By I-Hsien Sherwood | i.sherwood@latinospost.com (staff@latinospost.com) | First Posted: Nov 08, 2012 07:01 PM EST
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Political commentator and author Ann Coulter addresses the American Conservative Union's annual Conservative Political Action Conference (CPAC) in Washington, February 10, 2012. (Photo : Reuters)

Republican pundits aren't happy about President Obama's reelection, but they agree about one thing: it wasn't their fault.

George W. Bush adviser Karl Rove made Fox News host Megyn Kelly trek down to the election analysts' office to confirm their certainty that Obama would win Ohio.

They insisted the numbers were right, and Rove looked like a petulant child refusing to believe his favorite toy was broken.

Rove then blamed dirty tricks by the Obama campaign.

"He succeeded by suppressing the vote, by saying to people, 'You may not like who I am and I know you can't bring yourself to vote for me, but I'm going to paint this other guy as simply a rich guy who only cares about himself,'" he said in an interview with Kelly on Fox News on Thursday.

Bill O'Reilly lamented the end of a white majority in America. "Obama wins because it's not a traditional America anymore. The white establishment is the minority. People want things."

Very classy industrialist Donald Trump went on a now-deleted Twitter rant, including gems like:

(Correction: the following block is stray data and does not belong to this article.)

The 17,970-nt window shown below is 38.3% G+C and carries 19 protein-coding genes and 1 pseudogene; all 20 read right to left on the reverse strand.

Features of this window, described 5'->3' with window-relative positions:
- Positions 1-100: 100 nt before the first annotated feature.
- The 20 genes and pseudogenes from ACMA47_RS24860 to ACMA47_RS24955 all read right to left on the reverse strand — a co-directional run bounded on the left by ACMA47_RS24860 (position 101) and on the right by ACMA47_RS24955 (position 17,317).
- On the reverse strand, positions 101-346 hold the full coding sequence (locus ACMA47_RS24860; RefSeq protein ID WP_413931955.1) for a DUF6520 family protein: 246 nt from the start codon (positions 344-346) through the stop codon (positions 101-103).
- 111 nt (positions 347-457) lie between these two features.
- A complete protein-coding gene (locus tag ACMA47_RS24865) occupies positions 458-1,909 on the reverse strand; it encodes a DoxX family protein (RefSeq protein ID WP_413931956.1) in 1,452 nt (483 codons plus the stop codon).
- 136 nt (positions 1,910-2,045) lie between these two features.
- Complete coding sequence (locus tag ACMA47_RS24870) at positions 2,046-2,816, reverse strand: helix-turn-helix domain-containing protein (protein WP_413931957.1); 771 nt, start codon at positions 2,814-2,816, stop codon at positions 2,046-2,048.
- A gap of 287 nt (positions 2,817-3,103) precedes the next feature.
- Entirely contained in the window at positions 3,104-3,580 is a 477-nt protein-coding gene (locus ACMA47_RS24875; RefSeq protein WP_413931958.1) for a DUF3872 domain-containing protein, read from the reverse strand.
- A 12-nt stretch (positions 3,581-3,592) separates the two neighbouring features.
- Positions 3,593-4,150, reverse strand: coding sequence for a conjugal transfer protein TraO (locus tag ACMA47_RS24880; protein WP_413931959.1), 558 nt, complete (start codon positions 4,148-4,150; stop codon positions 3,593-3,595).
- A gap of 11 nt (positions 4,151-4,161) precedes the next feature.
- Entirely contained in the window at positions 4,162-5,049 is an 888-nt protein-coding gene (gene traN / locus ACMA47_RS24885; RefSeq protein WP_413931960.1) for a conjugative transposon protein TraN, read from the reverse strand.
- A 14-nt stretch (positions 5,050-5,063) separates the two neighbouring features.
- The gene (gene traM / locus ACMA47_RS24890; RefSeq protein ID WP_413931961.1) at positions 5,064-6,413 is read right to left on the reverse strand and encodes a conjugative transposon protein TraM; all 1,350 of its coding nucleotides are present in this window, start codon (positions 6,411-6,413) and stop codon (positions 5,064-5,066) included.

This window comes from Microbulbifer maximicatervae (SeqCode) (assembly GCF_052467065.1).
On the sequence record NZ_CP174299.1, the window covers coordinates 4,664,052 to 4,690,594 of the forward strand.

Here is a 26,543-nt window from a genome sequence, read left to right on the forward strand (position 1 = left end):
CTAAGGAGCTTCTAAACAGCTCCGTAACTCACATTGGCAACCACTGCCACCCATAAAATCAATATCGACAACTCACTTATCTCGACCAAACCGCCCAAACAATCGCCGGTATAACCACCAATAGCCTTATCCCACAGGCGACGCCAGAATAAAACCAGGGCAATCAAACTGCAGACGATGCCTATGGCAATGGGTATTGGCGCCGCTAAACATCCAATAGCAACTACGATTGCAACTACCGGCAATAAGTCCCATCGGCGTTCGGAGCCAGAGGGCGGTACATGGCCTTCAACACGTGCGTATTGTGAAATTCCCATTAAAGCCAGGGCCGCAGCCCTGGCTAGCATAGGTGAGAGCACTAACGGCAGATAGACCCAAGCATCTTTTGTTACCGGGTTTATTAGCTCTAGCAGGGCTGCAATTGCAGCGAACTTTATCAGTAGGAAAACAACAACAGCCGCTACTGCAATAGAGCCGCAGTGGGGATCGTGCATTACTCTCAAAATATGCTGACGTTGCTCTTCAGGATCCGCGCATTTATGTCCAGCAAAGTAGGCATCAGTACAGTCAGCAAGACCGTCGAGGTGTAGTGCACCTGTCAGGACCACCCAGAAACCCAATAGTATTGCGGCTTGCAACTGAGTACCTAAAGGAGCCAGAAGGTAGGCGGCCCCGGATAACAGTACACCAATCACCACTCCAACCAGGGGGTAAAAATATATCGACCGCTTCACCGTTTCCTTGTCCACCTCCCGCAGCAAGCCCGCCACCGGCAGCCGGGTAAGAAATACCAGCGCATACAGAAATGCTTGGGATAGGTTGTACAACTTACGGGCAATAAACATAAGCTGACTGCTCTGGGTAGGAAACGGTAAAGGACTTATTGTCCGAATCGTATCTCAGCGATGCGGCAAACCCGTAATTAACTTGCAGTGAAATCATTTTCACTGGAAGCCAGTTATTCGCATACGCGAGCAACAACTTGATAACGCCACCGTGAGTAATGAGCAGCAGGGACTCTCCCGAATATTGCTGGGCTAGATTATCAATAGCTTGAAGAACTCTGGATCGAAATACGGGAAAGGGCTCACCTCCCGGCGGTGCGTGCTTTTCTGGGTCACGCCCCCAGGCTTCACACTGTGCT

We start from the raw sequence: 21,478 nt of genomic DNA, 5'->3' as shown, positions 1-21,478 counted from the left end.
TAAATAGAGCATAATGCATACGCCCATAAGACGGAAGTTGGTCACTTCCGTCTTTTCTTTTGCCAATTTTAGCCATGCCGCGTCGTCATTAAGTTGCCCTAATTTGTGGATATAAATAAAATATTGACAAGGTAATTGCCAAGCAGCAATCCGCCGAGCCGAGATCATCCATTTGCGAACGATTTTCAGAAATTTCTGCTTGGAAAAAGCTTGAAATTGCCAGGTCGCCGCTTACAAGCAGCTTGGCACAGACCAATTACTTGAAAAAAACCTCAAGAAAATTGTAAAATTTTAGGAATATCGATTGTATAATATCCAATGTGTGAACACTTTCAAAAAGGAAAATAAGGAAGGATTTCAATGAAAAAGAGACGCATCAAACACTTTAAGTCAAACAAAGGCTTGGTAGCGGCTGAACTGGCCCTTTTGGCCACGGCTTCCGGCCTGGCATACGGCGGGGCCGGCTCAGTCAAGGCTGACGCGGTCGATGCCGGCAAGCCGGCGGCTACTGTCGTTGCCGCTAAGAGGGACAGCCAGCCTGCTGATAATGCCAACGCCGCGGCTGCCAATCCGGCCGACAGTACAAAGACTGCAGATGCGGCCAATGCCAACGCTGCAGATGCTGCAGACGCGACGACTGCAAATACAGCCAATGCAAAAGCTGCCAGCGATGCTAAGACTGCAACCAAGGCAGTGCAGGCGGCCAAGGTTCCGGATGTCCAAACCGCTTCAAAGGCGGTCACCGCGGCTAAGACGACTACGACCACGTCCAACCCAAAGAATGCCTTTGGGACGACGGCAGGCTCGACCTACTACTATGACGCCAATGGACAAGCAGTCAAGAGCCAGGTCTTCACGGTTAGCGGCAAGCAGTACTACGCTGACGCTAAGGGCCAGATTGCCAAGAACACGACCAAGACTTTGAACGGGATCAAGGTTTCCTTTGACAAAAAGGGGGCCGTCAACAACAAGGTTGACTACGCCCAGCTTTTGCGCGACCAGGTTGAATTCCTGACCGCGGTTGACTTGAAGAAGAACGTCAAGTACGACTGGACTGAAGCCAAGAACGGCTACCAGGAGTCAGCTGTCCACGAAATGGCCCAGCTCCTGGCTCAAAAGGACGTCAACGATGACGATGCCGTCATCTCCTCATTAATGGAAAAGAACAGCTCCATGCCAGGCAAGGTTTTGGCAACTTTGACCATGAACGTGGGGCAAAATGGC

"This election is a total sham and a travesty. We are not a democracy!"

"Well, back to the drawing board!"

"The world is laughing at us."

"The electoral college is a disaster for a democracy."

He might get some traction from the left on that last one.

Ann Coulter is depressed. "I'm pretty pessimistic about the country," she said, speaking to conservative radio host Laura Ingraham.

"People are suffering. The country is in disarray. If Mitt Romney cannot win in this economy, then the tipping point has been reached. We have more takers than makers and it's over. There is no hope," said Coulter.

Fox News pundit Dick Morris, who seemed dumbfounded that his predictions of a Romney landslide didn't come true, said, "This signals a permanent change in the American electorate. This is not your father's United States. This is a United States with a permanently high turnout of blacks, Latinos and young people."

The election is over, but the world, and the Republicans, keeps on spinning.

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